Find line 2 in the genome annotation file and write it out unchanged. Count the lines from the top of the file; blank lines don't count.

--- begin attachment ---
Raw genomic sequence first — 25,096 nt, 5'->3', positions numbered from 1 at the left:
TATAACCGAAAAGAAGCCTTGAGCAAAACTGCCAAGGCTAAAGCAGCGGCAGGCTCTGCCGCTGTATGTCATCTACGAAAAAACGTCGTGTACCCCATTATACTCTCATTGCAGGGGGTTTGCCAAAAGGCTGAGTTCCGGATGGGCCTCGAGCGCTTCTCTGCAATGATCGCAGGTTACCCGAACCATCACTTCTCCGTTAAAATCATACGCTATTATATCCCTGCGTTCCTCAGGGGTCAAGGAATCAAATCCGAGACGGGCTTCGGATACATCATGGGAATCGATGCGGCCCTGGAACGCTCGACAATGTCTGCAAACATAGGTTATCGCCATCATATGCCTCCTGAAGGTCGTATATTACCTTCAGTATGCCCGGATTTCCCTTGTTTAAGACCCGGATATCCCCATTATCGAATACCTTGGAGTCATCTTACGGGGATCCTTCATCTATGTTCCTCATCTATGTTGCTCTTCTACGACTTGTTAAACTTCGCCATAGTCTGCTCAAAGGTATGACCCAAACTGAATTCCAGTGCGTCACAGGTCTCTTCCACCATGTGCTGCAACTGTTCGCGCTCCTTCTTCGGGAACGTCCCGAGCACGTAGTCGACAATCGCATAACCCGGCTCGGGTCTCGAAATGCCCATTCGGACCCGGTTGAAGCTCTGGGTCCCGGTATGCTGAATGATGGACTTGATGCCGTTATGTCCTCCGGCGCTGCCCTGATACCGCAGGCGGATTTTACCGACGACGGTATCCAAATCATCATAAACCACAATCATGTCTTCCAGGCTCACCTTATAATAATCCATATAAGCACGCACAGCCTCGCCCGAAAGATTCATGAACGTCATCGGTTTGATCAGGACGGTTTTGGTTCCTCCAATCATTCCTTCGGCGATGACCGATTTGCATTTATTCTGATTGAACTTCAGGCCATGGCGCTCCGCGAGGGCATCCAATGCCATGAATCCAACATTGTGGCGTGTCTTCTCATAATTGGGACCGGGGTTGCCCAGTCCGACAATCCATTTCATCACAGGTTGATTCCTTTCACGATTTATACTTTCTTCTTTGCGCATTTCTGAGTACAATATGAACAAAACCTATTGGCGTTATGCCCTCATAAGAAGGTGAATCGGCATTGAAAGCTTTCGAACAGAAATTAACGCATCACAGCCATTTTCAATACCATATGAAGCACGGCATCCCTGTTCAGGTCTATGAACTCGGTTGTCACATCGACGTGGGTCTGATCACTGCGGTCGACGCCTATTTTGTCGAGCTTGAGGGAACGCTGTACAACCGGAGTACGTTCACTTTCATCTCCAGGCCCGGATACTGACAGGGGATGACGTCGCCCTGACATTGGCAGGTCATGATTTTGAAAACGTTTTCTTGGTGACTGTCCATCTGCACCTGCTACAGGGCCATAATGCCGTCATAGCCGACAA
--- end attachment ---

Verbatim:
TATAACCGAAAAGAAGCCTTGAGCAAAACTGCCAAGGCTAAAGCAGCGGCAGGCTCTGCCGCTGTATGTCATCTACGAAAAAACGTCGTGTACCCCATTATACTCTCATTGCAGGGGGTTTGCCAAAAGGCTGAGTTCCGGATGGGCCTCGAGCGCTTCTCTGCAATGATCGCAGGTTACCCGAACCATCACTTCTCCGTTAAAATCATACGCTATTATATCCCTGCGTTCCTCAGGGGTCAAGGAATCAAATCCGAGACGGGCTTCGGATACATCATGGGAATCGATGCGGCCCTGGAACGCTCGACAATGTCTGCAAACATAGGTTATCGCCATCATATGCCTCCTGAAGGTCGTATATTACCTTCAGTATGCCCGGATTTCCCTTGTTTAAGACCCGGATATCCCCATTATCGAATACCTTGGAGTCATCTTACGGGGATCCTTCATCTATGTTCCTCATCTATGTTGCTCTTCTACGACTTGTTAAACTTCGCCATAGTCTGCTCAAAGGTATGACCCAAACTGAATTCCAGTGCGTCACAGGTCTCTTCCACCATGTGCTGCAACTGTTCGCGCTCCTTCTTCGGGAACGTCCCGAGCACGTAGTCGACAATCGCATAACCCGGCTCGGGTCTCGAAATGCCCATTCGGACCCGGTTGAAGCTCTGGGTCCCGGTATGCTGAATGATGGACTTGATGCCGTTATGTCCTCCGGCGCTGCCCTGATACCGCAGGCGGATTTTACCGACGACGGTATCCAAATCATCATAAACCACAATCATGTCTTCCAGGCTCACCTTATAATAATCCATATAAGCACGCACAGCCTCGCCCGAAAGATTCATGAACGTCATCGGTTTGATCAGGACGGTTTTGGTTCCTCCAATCATTCCTTCGGCGATGACCGATTTGCATTTATTCTGATTGAACTTCAGGCCATGGCGCTCCGCGAGGGCATCCAATGCCATGAATCCAACATTGTGGCGTGTCTTCTCATAATTGGGACCGGGGTTGCCCAGTCCGACAATCCATTTCATCACAGGTTGATTCCTTTCACGATTTATACTTTCTTCTTTGCGCATTTCTGAGTACAATATGAACAAAACCTATTGGCGTTATGCCCTCATAAGAAGGTGAATCGGCATTGAAAGCTTTCGAACAGAAATTAACGCATCACAGCCATTTTCAATACCATATGAAGCACGGCATCCCTGTTCAGGTCTATGAACTCGGTTGTCACATCGACGTGGGTCTGATCACTGCGGTCGACGCCTATTTTGTCGAGCTTGAGGGAACGCTGTACAACCGGAGTACGTTCACTTTCATCTCCAGGCCCGGATACTGACAGGGGATGACGTCGCCCTGACATTGGCAGGTCATGATTTTGAAAACGTTTTCTTGGTGACTGTCCATCTGCACCTGCTACAGGGCCATAATGCCGTCATAGCCGACAA